Victims' perspective should sway gun debate

Victims' perspective should sway gun debate
AP Photo/Jae C. Hong

There really shouldn’t be a gun debate, but alas, we live in the Age of Clowns and Tyrants.

So, there is a debate. That debate often revolves around things like mass shootings and other violent crimes. There’s no doubt that these things happen and there’s no doubt that the victims of these horrific crimes.

However, do these victims have any unique perspectives?

I’m pondering this because one of the Uvalde survivors is going to Washington to talk about gun control.

en-year-old Caitlyne Gonzales’ day began early when she and her family boarded a plane bound for Washington D.C, a flight that was crowded with people affected by the May shooting at Robb Elementary School in Uvalde, Texas, ABC News first reported.

Caitlyne, a survivor of the massacre, family members of some of the victims and local leaders traveled to the nation’s capital on Tuesday to speak with members of Congress during a lame-duck session in an effort to ban the sale and possession of assault-style rifles before Republicans take control of the House of Representatives this January. The group’s itinerary includes multiple meetings with U.S. senators, a vigil, and a silent protest outside the Capitol Building.

“It brings me comfort that we can all be together as one,” said Caitlyne.

The group is pushing for the passage of Senate Bill 736, which would ban semiautomatic assault weapons and large capacity magazines like the ones used by the shooters to gun down students at Robb Elementary, parade-goers in Highland Park, Illinois, and LGBTQ nightclub patrons in Colorado Springs, Colorado.

I can’t imagine what Caitlyne went through. I can’t even imagine what he family went through. While I’ve lost someone I cared about in a mass shooting, it was well after everything was over that I even learned one of my dearest friends was in the cafe and was gone.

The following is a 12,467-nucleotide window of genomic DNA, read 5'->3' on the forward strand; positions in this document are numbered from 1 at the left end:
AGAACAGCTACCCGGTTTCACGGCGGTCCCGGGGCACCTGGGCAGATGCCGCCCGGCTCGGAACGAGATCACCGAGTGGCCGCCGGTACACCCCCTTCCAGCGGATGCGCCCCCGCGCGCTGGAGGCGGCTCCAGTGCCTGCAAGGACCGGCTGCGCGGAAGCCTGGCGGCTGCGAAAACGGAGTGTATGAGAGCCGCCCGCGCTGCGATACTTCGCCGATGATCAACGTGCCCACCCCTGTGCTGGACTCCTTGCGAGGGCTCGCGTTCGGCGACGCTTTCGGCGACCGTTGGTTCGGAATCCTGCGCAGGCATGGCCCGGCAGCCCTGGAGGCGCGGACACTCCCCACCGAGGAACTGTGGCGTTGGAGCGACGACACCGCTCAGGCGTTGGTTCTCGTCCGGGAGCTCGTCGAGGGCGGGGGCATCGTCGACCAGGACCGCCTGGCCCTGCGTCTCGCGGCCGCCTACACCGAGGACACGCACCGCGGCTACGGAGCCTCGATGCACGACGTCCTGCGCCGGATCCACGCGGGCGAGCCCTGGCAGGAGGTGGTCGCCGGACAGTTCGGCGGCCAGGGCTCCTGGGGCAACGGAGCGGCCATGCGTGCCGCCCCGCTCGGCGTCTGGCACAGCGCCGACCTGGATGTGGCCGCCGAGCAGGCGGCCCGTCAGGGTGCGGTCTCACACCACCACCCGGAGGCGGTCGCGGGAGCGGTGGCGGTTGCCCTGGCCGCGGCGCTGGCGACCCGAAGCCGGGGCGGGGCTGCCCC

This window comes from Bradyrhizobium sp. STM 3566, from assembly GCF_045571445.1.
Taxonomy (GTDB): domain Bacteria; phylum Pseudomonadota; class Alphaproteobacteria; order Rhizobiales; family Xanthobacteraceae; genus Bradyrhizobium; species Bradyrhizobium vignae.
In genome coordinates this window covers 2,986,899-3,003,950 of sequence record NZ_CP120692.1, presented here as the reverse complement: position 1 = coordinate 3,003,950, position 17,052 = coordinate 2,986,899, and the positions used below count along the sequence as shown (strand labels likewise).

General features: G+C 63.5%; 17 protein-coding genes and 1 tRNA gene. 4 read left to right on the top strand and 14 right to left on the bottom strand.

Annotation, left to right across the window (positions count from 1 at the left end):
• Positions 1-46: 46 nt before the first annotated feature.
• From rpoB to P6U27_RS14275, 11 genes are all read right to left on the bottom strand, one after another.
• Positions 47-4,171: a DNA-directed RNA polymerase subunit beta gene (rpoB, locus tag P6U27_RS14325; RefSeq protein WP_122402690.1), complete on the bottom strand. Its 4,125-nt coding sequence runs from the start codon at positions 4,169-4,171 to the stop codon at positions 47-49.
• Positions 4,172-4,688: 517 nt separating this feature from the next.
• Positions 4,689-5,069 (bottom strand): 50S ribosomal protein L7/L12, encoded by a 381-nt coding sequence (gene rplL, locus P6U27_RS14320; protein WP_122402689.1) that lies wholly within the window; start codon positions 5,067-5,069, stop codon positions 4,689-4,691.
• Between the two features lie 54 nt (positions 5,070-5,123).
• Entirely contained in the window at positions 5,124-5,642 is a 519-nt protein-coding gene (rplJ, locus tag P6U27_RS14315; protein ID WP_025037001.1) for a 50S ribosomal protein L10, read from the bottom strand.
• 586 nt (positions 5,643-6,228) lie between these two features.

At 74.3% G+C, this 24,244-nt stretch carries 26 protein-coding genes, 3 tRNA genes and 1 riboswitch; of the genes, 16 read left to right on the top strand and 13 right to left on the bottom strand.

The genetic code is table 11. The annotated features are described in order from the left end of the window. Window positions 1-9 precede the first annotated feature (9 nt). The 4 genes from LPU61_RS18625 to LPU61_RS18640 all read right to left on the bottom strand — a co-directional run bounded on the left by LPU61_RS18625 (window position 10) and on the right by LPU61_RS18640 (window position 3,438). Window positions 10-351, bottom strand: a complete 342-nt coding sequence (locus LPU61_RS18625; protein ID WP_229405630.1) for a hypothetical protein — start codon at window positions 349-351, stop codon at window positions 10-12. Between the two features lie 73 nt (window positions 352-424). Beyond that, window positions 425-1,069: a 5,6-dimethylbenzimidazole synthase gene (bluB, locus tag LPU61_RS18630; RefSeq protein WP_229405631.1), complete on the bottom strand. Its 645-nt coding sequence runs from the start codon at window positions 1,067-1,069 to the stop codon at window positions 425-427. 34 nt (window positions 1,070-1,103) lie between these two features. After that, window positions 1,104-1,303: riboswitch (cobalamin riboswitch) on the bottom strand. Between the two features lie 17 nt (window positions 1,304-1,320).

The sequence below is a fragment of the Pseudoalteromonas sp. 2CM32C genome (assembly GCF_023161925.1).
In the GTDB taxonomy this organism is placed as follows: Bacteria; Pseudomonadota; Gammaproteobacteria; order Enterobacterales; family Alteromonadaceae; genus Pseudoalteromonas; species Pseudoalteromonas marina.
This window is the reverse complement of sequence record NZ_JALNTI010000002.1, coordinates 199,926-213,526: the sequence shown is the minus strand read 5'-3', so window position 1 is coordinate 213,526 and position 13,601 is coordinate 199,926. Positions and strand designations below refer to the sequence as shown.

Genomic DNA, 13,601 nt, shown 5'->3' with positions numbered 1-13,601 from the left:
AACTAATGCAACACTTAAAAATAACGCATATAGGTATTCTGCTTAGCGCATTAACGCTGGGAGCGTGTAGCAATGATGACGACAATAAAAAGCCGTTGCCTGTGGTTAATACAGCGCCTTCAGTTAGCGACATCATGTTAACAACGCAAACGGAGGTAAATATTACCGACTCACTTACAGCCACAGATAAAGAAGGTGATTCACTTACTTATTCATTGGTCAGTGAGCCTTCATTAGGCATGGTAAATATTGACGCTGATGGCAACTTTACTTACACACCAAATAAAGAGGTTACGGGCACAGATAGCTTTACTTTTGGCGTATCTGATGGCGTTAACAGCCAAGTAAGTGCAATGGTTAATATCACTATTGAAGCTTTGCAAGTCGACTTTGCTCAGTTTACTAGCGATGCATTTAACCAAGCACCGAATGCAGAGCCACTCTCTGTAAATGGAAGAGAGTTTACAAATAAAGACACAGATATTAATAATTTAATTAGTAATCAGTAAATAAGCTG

But does that give them some special insight into guns, particularly modern sporting rifles?

Not really.

What she went through was beyond awful. The English language lacks the words to adequately describe it. However, her experience isn’t anything new, either. We’ve heard all of this before, and we’ve heard it from young children before, unfortunately.

It’s also just one sliver of a much deeper thing.

The gun debate is often approached as if gun control is the only solution; as if that’s a given. However, it’s not. Caitlyne and those like her offer no new perspective, just fresh tears and emotions that can be used to manipulate lawmakers.

Victims, in general, only offer a glimpse at what’s happening. It’s not unlike the emergency room doctor who advocates for gun control because they see wounded people every day.

Yes, that happens and it’s bad that it happens, but it’s nothing close to a complete picture.

It doesn’t include those who scare off small groups of intruders with an AR-15. They simply present the weapon and the bad guys–people who planned violence–realize that home is protected by someone with the means to protect it.

The gun debate is just that, a debate.

Victims, however, aren’t part of the debate. We’re supposed to just take their pain as gospel–and, to be fair, it’s very real–but then never criticize them in any way. We can’t even use a promo code that’s a reference to an anti-gun group that made a massacre part of their name because victims are so unassailable.

They really don’t offer anything new, but those who want them talking know that.

They know that this young girl can offer no new data. She doesn’t have new information or writings from the Founding Fathers making it clear they really supported gun control. She doesn’t have anything new to offer.

But it’s not about anything except manipulating the public’s emotions, and for that, she will serve their purposes quite well.